Thursday, April 23, 2009



By Shashank Bengali
Hargeisa, Somaliland
April 19, 2009

Eye patches, walking of planks, parrots and other things that have nothing to do with Somalia.

So now that the dramatic pirate story has been resolved -- except for who plays Richard Phillips in the movie -- what happens to Somalia?

Last week was extraordinary on a few levels. There was the heroism of the Alabama crew. There was the nail-biting Navy assault that saved Phillips, the first U.S. military action against pirates on the high seas in two centuries. There was the spectacle of dozens of reporters converging on the same story (at the height of the frenzy one news organization hired a helicopter and motorboat, the kind of spending move that reminds you why the news industry is in crisis). And there was the more surprising spectacle of seeing Somalia at the top of the news agenda around the world, if just for a moment.

It remains to be seen whether all this attention on the Alabama translates into serious, long-term attention to solving the fundamental problems of Somalia. My guess is: unlikely.

Americans love a good hero story. It doesn't get any better than pirates on the high seas and troops swooping in to rescue a hard-bitten seafarer with a heart of gold. What no one likes -- or likes to read about -- is a complicated story with virtually no good guys, lots of pretty bad guys and probably an equal number of guys who you don't know all that well but really hope aren't bad because you've just sunk a lot of money into them. That, in a nutshell, is what the world has with Somalia today.

Somalia's current stab at a government says it wants to end the political failures that breed anarchic activities like piracy. For a start, they're asking for more money to develop their military. This is not a promising opening move. Their current army isn't really an army, in the sense that they don't have guns or uniforms or regular salaries or -- absent the African Union peacekeeping force -- any real territory to control. In Puntland, the semiautonomous and increasingly estranged where the pirates are based, the Somali military is as foreign a force as the U.S. Navy, and a lot less well equipped.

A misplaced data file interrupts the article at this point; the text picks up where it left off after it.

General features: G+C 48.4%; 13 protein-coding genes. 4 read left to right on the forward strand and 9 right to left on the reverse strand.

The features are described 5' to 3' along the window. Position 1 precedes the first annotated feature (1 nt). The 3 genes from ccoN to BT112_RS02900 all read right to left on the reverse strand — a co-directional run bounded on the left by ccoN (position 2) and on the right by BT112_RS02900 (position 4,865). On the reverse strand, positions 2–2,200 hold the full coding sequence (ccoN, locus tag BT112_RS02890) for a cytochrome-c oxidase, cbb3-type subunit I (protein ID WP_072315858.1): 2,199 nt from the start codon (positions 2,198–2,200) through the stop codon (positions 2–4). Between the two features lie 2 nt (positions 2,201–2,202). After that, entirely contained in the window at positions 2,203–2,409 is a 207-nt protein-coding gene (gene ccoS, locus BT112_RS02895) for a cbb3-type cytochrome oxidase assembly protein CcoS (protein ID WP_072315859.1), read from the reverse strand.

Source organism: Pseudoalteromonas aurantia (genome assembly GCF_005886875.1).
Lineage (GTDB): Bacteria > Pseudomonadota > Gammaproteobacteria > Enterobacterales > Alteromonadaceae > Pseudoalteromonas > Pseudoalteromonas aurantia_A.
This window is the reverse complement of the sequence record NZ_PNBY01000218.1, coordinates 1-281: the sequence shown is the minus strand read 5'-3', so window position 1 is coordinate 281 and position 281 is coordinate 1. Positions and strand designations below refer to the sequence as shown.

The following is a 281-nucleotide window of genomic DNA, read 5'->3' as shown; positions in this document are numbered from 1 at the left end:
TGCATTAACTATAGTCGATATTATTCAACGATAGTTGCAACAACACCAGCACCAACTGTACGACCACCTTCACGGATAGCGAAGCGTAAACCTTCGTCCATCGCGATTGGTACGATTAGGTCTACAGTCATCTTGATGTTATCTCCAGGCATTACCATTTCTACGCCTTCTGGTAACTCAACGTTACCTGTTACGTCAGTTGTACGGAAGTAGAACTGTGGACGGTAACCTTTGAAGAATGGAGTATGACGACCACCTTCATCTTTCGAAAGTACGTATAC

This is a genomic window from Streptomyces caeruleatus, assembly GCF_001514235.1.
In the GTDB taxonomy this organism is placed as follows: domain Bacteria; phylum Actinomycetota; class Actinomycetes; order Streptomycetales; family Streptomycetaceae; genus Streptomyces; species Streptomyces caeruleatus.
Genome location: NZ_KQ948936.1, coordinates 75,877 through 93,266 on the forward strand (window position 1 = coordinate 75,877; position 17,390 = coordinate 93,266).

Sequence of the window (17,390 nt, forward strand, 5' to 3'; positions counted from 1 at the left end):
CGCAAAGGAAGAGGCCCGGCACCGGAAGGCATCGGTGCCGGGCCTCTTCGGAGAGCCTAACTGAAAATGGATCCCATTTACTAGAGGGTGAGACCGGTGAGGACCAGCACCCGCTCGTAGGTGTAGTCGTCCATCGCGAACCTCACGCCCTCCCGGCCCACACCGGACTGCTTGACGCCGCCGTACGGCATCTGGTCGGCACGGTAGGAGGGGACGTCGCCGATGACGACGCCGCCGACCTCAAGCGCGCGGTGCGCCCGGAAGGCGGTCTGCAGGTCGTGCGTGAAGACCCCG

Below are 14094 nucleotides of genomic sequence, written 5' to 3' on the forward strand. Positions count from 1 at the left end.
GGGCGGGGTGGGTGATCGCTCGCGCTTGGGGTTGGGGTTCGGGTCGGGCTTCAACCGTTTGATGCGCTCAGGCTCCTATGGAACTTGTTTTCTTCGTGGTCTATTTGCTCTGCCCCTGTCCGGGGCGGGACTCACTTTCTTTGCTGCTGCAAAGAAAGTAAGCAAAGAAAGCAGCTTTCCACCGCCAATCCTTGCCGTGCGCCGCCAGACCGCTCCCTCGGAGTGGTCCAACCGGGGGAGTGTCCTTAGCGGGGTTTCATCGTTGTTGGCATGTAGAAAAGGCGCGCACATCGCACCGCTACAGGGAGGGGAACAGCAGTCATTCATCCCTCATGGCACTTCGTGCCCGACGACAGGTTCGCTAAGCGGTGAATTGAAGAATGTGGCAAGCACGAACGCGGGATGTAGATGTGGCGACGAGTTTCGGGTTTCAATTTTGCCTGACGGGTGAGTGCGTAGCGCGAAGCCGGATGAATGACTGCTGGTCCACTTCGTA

For now, the military scare tactics will continue to be the job, for good and ill, of foreign forces offshore. This is not a long-term solution but it's not a totally bad thing either. For one, it should remind other nations that they have a stake in what happens on the ground in Somalia. Now is the time to support the transitional government of the untested but decent Sheik Sharif Ahmed, the most promising president in years, rather than renege on funding pledges or, in the case of African Union nations, peacekeeping commitments.

There's an important non-military component to this: countries should also help Somalia go after the networks that fund the pirates, who are being bankrolled by Somalis living in Europe, North America and the Middle East, and whose funds are sloshing around the hawallah system worldwide. Somalia says it has intel on some of these groups. If they're willing to share that with friendly governments it would be a show of seriousness.

Sure, there's a lot of spectacle and silliness when you think of pirates. I did more public radio interviews last week than I've ever done on one story, and on two occasions my segment opened with the rousing chorus: "Yo-ho, yo-ho, a pirate's life for me!" I suppose it's a waste of time trying to fight the popular perception. But more people know where Somalia is than they did last week, and that's a start.

As for casting "Alabama Down" (the Nairobi press corps' consensus working title for the movie) I would go with Russell Crowe as the tough, uncompromising Phillips -- or, if the studio insists on an American, George Clooney in the "Syriana" beard.